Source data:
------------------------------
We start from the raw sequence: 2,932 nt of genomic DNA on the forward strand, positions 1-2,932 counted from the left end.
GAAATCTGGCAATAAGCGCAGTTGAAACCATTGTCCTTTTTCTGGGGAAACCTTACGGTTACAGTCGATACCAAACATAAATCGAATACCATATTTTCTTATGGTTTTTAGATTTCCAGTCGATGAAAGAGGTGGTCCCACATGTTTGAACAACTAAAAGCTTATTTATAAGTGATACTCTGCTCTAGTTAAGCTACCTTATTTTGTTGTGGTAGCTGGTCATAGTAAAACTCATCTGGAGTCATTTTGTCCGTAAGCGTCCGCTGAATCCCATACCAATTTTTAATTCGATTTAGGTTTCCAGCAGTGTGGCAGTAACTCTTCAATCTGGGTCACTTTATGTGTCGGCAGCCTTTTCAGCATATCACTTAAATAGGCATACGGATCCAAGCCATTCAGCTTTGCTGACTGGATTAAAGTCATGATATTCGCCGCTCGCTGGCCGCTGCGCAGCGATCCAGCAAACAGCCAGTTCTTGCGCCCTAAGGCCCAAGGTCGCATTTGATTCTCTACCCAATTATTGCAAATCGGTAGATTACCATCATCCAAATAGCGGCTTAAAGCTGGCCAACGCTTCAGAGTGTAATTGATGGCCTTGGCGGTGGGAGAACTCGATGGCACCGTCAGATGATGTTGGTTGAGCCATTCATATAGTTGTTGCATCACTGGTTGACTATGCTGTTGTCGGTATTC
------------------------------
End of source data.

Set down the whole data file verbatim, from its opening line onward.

We start from the raw sequence: 2,932 nt of genomic DNA on the forward strand, positions 1-2,932 counted from the left end.
GAAATCTGGCAATAAGCGCAGTTGAAACCATTGTCCTTTTTCTGGGGAAACCTTACGGTTACAGTCGATACCAAACATAAATCGAATACCATATTTTCTTATGGTTTTTAGATTTCCAGTCGATGAAAGAGGTGGTCCCACATGTTTGAACAACTAAAAGCTTATTTATAAGTGATACTCTGCTCTAGTTAAGCTACCTTATTTTGTTGTGGTAGCTGGTCATAGTAAAACTCATCTGGAGTCATTTTGTCCGTAAGCGTCCGCTGAATCCCATACCAATTTTTAATTCGATTTAGGTTTCCAGCAGTGTGGCAGTAACTCTTCAATCTGGGTCACTTTATGTGTCGGCAGCCTTTTCAGCATATCACTTAAATAGGCATACGGATCCAAGCCATTCAGCTTTGCTGACTGGATTAAAGTCATGATATTCGCCGCTCGCTGGCCGCTGCGCAGCGATCCAGCAAACAGCCAGTTCTTGCGCCCTAAGGCCCAAGGTCGCATTTGATTCTCTACCCAATTATTGCAAATCGGTAGATTACCATCATCCAAATAGCGGCTTAAAGCTGGCCAACGCTTCAGAGTGTAATTGATGGCCTTGGCGGTGGGAGAACTCGATGGCACCGTCAGATGATGTTGGTTGAGCCATTCATATAGTTGTTGCATCACTGGTTGACTATGCTGTTGTCGGTATTC